Even if you are trying to make a cold-reach attempt, tell the recipients why you are in their inbox. Research them before you reach out, and try solving their problemswhen you are allowed in. That’s how you would catch their attention.

4. Listen to your customers, instead of popular opinions
“The media wants overnight successes (so they have someone to tear down). Ignore them. Ignore the early adopter critics that never have enough to play with. Listen instead to your real customers, to your vision and make something for the long haul. Because that's how long it's going to take, guys.”

Seemingly overnight successes also need years of hard-work in shadows. In Seth’s own words, about the supposed overnight success of his most recent book – “I am an overnight success with this book, and it only took me 20 years to do that.” (Source: SocialMediaExaminer)

Instead of listening to everyone who has something to say (and everyone has something to say), try listening to people who would actually pay for your product - your customers.Eventually, you would be able to build a great value fit for them.

5. Be a part of a Community, instead of Running Solo
“Human beings can't help it: we need to belong. One of the most powerful of our survival mechanisms is to be part of a tribe, to contribute to (and take from) a group of like-minded people.”

Invest in gaining a community of loyal subscribers, who are interested in what you have to say. After all, people who would go ahead and buy what you sell are the ones who like what you have to offer in the first place.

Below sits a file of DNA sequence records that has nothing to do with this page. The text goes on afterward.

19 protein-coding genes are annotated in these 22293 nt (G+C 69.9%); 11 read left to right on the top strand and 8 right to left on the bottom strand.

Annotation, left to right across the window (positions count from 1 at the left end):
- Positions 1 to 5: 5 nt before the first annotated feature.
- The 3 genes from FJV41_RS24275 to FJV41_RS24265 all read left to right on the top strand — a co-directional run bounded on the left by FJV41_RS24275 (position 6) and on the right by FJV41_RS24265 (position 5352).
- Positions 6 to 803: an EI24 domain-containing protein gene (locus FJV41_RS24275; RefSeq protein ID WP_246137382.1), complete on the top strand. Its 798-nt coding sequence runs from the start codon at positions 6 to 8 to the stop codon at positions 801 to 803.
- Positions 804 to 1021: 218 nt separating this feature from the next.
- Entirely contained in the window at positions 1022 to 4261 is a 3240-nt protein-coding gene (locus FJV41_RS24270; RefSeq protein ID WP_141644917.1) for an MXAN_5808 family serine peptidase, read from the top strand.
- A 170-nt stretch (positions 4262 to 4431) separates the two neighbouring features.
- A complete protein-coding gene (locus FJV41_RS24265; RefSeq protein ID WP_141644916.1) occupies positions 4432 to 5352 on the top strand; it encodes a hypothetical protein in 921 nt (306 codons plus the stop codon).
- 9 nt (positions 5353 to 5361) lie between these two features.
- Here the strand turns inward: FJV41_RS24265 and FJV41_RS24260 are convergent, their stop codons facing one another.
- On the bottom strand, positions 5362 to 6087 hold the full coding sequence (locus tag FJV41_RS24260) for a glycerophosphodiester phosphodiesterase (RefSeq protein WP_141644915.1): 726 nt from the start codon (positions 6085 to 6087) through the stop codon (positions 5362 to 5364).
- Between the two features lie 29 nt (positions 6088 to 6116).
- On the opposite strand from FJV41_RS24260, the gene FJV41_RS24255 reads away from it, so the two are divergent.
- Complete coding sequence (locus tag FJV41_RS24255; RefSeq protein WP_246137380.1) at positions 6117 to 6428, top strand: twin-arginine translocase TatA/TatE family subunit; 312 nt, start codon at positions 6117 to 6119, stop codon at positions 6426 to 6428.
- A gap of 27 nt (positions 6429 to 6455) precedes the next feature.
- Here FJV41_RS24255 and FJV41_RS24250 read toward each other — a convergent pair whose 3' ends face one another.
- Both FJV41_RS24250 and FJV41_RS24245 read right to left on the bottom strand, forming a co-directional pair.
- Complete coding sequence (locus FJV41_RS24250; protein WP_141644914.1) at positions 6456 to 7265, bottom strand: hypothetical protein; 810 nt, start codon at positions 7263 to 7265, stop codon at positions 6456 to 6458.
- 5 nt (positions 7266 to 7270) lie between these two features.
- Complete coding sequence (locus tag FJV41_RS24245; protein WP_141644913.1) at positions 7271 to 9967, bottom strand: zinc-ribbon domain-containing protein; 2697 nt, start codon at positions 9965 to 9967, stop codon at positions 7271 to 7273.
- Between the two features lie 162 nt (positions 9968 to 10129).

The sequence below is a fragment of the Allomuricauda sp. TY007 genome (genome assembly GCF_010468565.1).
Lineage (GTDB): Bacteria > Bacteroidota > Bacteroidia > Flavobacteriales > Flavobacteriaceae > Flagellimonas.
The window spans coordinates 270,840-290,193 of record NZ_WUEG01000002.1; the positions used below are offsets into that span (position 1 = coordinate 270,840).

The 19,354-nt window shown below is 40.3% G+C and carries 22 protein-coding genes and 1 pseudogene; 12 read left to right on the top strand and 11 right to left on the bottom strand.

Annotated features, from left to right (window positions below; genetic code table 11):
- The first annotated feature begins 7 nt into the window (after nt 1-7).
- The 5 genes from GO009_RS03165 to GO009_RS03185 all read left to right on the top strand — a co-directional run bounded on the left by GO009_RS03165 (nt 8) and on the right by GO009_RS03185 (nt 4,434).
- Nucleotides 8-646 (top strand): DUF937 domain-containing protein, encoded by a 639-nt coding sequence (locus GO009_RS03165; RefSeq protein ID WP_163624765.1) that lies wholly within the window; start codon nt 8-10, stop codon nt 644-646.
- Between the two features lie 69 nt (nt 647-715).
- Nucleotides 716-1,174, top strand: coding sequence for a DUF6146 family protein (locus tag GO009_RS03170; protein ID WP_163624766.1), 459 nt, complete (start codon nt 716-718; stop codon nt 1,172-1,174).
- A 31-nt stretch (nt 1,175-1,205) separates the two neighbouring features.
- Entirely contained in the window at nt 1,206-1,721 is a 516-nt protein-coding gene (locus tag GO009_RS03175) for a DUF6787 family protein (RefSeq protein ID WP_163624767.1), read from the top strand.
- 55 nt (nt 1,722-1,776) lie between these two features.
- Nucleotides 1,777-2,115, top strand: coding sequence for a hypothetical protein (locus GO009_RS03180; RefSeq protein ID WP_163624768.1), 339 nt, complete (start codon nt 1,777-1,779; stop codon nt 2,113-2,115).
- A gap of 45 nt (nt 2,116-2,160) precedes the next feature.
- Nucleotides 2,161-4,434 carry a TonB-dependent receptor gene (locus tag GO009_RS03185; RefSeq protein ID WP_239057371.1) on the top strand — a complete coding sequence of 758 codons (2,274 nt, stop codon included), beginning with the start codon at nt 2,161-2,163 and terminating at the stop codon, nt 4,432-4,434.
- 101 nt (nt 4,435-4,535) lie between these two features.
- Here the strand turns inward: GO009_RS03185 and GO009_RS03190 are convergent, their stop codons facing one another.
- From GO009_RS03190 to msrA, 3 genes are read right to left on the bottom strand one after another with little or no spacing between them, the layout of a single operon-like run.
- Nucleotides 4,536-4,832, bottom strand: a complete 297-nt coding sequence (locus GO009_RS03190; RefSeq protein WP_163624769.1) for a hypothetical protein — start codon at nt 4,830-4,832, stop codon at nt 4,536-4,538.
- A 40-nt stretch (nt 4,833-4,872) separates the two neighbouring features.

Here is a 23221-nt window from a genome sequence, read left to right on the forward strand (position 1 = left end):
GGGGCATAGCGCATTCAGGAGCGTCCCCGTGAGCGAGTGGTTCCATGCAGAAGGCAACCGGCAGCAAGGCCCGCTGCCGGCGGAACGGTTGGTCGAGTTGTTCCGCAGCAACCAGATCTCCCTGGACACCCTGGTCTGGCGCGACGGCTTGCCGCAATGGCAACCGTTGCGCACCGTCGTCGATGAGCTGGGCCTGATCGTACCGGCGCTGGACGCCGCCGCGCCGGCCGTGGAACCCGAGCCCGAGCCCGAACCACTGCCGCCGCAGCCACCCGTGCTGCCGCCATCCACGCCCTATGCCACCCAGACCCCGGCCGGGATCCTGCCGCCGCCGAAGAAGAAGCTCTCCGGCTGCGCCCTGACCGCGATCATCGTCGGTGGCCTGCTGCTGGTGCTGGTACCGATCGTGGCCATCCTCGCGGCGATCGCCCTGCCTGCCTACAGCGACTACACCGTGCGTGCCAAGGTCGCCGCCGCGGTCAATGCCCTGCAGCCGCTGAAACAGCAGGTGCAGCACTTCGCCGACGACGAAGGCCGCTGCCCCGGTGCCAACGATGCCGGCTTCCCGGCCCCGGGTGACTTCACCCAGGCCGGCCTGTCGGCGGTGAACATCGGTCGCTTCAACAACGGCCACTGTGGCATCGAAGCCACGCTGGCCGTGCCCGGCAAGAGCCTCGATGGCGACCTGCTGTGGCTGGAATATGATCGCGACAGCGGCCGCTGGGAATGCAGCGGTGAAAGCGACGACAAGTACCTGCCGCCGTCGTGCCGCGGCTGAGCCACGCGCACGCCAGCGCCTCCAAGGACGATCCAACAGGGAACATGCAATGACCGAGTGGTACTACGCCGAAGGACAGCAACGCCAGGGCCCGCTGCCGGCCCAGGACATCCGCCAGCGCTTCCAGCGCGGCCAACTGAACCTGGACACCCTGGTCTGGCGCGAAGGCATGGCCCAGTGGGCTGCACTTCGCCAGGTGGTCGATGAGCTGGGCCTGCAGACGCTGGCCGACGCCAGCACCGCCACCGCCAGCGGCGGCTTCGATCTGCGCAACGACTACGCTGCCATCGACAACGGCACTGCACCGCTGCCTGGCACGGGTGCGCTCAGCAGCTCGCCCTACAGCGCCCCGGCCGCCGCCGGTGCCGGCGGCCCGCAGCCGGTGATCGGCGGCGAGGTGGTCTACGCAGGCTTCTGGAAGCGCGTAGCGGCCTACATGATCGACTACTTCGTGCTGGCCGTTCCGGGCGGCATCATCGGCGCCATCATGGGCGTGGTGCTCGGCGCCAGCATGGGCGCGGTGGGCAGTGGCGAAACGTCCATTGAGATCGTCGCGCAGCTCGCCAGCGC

These community members would also become the distributors of your ideas. They can be anywhere – your newsletter subscribers, your social followers and so on.

6. Measure your efforts, instead of doing things blindfolded
“What could you measure? What would that cost? How fast could you get the results? If you can afford it, try it. If you measure it, it will improve.”

Measure all your marketing efforts, if you want to arrive at any concrete result. For all the dollars you invested in those adword campaigns, don’t be satisfied by the numbers Google serves you. Right measurements don’t come that easy.

Dig deeper. Yes, you want to know how much traction you received; but more than that you want to know how much of that traffic, how many of those leads actually translated into customers. Pretty soon, you would find out that the number is lower than you expected. This is the first step in changing the way you run your campaigns.

So, these words of wisdom from Seth Godin’s posts can help you mend your ways in marketing. To summarize, it all boils down to these 6 things:

a) Identify your exact audience, and sell to them, instead of force feeding your offer to everyone.
b) Fix the simple things first.
c) Take permission for your marketing, and respect that permission by being relevant.
d) Listen to your customers before anyone else.
e) Build a community of like-minded individuals.
f) Measure everything you do.
For more marketing & life advice from Seth, you should check out his blog.

Founder And CEO

(Image credit: Indiatimes)